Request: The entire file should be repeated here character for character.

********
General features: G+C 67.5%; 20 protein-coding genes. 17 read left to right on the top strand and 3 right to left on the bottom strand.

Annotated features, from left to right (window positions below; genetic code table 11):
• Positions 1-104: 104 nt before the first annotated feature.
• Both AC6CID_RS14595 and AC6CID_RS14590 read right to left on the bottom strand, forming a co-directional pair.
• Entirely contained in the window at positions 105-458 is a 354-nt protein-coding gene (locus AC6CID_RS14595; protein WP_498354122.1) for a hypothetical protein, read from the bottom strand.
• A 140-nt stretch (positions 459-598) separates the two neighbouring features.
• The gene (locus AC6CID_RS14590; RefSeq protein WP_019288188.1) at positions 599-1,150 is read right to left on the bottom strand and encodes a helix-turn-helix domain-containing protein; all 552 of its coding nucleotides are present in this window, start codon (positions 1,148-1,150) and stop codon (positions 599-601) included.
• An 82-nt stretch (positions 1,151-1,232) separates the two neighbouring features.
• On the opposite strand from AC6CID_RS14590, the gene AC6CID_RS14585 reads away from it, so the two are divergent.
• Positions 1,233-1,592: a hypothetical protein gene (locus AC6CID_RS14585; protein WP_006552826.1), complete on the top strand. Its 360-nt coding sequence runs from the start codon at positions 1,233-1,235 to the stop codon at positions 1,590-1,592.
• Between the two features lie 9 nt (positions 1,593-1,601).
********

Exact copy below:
General features: G+C 67.5%; 20 protein-coding genes. 17 read left to right on the top strand and 3 right to left on the bottom strand.

Annotated features, from left to right (window positions below; genetic code table 11):
• Positions 1-104: 104 nt before the first annotated feature.
• Both AC6CID_RS14595 and AC6CID_RS14590 read right to left on the bottom strand, forming a co-directional pair.
• Entirely contained in the window at positions 105-458 is a 354-nt protein-coding gene (locus AC6CID_RS14595; protein WP_498354122.1) for a hypothetical protein, read from the bottom strand.
• A 140-nt stretch (positions 459-598) separates the two neighbouring features.
• The gene (locus AC6CID_RS14590; RefSeq protein WP_019288188.1) at positions 599-1,150 is read right to left on the bottom strand and encodes a helix-turn-helix domain-containing protein; all 552 of its coding nucleotides are present in this window, start codon (positions 1,148-1,150) and stop codon (positions 599-601) included.
• An 82-nt stretch (positions 1,151-1,232) separates the two neighbouring features.
• On the opposite strand from AC6CID_RS14590, the gene AC6CID_RS14585 reads away from it, so the two are divergent.
• Positions 1,233-1,592: a hypothetical protein gene (locus AC6CID_RS14585; protein WP_006552826.1), complete on the top strand. Its 360-nt coding sequence runs from the start codon at positions 1,233-1,235 to the stop codon at positions 1,590-1,592.
• Between the two features lie 9 nt (positions 1,593-1,601).